Picture offshore wind farm

Open Access research that is improving renewable energy technology...

Strathprints makes available scholarly Open Access content by researchers across the departments of Mechanical & Aerospace Engineering (MAE), Electronic & Electrical Engineering (EEE), and Naval Architecture, Ocean & Marine Engineering (NAOME), all of which are leading research into aspects of wind energy, the control of wind turbines and wind farms.

Researchers at EEE are examining the dynamic analysis of turbines, their modelling and simulation, control system design and their optimisation, along with resource assessment and condition monitoring issues. The Energy Systems Research Unit (ESRU) within MAE is producing research to achieve significant levels of energy efficiency using new and renewable energy systems. Meanwhile, researchers at NAOME are supporting the development of offshore wind, wave and tidal-current energy to assist in the provision of diverse energy sources and economic growth in the renewable energy sector.

Explore Open Access research by EEE, MAE and NAOME on renewable energy technologies. Or explore all of Strathclyde's Open Access research...

Effective ship maintenance strategy using a risk and criticality based approach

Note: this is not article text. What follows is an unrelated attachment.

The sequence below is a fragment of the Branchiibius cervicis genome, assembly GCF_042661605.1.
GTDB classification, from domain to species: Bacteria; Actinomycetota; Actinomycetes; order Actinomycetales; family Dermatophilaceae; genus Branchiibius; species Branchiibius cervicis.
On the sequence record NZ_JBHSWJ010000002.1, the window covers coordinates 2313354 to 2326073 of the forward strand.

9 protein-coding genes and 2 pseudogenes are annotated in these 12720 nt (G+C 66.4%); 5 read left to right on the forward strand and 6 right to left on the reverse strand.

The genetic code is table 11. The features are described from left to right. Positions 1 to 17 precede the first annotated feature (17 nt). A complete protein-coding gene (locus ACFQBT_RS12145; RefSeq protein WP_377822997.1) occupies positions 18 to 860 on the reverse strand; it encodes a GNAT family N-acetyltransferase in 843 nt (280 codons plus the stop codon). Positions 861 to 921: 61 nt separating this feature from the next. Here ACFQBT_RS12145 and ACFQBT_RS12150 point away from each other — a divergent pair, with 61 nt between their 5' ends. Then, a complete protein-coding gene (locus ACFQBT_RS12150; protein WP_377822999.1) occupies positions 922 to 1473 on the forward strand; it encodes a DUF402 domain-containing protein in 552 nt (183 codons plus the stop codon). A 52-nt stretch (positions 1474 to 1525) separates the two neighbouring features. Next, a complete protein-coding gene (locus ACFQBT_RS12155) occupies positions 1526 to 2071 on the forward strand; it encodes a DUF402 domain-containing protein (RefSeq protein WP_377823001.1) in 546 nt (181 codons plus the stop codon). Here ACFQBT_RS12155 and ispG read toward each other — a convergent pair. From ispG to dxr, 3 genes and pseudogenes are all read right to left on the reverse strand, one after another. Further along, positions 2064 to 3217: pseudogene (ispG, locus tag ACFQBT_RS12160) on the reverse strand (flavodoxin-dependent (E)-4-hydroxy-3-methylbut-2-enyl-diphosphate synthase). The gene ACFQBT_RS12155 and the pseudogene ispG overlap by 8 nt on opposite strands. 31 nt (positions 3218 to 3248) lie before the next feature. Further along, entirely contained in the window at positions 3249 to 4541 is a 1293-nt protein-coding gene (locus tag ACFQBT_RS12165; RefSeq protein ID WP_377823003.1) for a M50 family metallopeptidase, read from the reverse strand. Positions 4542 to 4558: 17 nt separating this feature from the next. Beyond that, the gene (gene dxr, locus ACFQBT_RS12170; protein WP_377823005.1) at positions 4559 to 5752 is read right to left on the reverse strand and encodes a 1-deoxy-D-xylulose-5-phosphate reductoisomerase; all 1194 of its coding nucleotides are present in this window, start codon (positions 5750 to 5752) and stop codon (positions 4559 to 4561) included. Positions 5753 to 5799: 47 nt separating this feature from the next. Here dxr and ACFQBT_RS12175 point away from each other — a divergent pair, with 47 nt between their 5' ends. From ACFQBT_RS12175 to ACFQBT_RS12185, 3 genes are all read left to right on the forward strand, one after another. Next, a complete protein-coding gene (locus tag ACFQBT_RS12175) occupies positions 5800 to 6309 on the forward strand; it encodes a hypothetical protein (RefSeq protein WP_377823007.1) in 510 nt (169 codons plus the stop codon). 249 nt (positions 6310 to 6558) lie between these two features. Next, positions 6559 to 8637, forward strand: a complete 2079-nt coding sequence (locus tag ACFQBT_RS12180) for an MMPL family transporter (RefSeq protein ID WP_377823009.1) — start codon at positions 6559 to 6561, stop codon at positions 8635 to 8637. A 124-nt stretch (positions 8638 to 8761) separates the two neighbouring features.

Lazakis, Iraklis and Turan, Osman and Alkaner, Selim and Olcer, Aykut (2009) Effective ship maintenance strategy using a risk and criticality based approach. In: 13th International Congress of the International Maritime Association of the Mediterranean (IMAM 2009), 2009-10-12 - 2009-10-15.

[img]
Preview
PDF (Lazakis-etal-IMAM2009-ship-maintenance-strategy-using-a-risk-and-criticality)
Lazakis_etal_IMAM2009_ship_maintenance_strategy_using_a_risk_and_criticality.pdf
Accepted Author Manuscript

Download (270kB) | Preview

Abstract

The insight about maintenance tasks has evolved over the years in great depth. Different methodologies have been applied in industrial sectors such as the aviation, nuclear, chemical and manufacturing industries among others. Proposed methods include the Reliability Centered Maintenance approach, Condition Monitoring and Risk Based Inspection. In maritime industry, maintenance is broadly subdivided into three categories: corrective (or run-to-failure), preventive (or time-interval based) and predictive maintenance. Inadequately maintained vessels increase the operational cost, reduce ship availability and operability, cause frequent inspections on board the ship and create over-occupied crews. Furthermore, ship owners/managers try to combine their valuable experience in the actual marine field with the technological advances in order to minimize maintenance related disorders. In the present paper, the background of ship maintenance is shown along with its various categories. A novel methodology which combines a risk and criticality approach is also demonstrated using the Failure Modes, Effects and Criticality Analysis (FMECA) and the Fault Tree Analysis (FTA) tools. Moreover, a case study of machinery related equipment using actual field data demonstrates the results of the above mentioned method. Main outcomes are the identification of the critical items and operating procedures as well as determining the reliability of the system examined.